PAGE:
Thank you. In which case, I
wouldn't be too worried about her selling the houses off if you are only
interested in the value and not the bricks and mortar although I would get your
solicitor to register a matrimonial home right on the matrimonial home to
prevent her trying to do the same with that.
You fortunately, you have a
paper trail all the money you paid and even though these properties are not in
joint names the way they have been dealt with, you paying the deposit and doing
the work etc certainly would appear to mean that they were and were meant to be
matrimonial assets. In that respect, you have just as much claim on them as if
they were in joint names.
For the purposes of the
financial split of your divorce, it is a case of lumping all the assets of you
both together and then dividing them.
You have no children so it is
purely the finances between the two of you which are to be resolved.
If you put the value of
everything in the pot, then after a longish marriage (10 years or so, you do
not say how long you will have been married or how long you have been together)
and everything is likely to be divided 50-50.
That would include all the
matrimonial assets, houses, matrimonial home, savings and her pension, and any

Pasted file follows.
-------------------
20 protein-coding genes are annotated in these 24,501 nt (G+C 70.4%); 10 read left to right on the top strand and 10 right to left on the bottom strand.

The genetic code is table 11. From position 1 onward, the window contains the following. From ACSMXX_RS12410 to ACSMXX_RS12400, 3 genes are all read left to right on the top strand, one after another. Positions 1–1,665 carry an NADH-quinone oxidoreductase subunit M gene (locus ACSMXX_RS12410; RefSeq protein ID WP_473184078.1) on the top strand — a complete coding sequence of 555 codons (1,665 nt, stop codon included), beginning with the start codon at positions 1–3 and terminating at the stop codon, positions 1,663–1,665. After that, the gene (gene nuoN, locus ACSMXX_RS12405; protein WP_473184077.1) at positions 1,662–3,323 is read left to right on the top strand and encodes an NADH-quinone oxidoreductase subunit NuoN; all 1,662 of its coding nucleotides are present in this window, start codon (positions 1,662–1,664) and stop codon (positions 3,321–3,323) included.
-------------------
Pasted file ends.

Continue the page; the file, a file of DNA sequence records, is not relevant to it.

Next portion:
pension that you have. She may want to keep all her pension and would trade off
some of the other assets.
She can be made to account
for all the sale proceeds of the houses and this will be taken into account. It
would certainly save you the problem of waiting for the houses to be sold in
order to divide the proceeds and it would avoid you having one property and her
having the other etc.
There is a possibility of a
liability for spousal maintenance, maintenance paid to keep a spouse , as
opposed to children. Although most commonly paid from husband to wife, that is
not necessarily the case. Spousal maintenance is based on both incomes, ability
to earn money, previous lifestyles and most importantly, need. It is not about
equalising incomes. There is no exact formula, but these links will give some
As you will probably
gathered, this is not a do it yourself job although there is no legal reason
why you cannot do it yourself.
You should try to resolve
matters using family mediation http://www.familymediationhelpline.co.uk/find-service.php
Although it is quicker and less
confrontational than court it isnt necessarily cheaper
If she attempts to stop contact then you need to try and discuss
matters with her using. If this fails then you are faced with court.
Do try to resolve the financial
issues between you because power of solicitors arguing will cost £500 per hour
and that soon gobbles up massive chunks of what you are arguing over generally,
costs are not awarded to the parties arguing over money.
There is no legal aid for this.
Does that answer the
question? I am happy to answer specific points.
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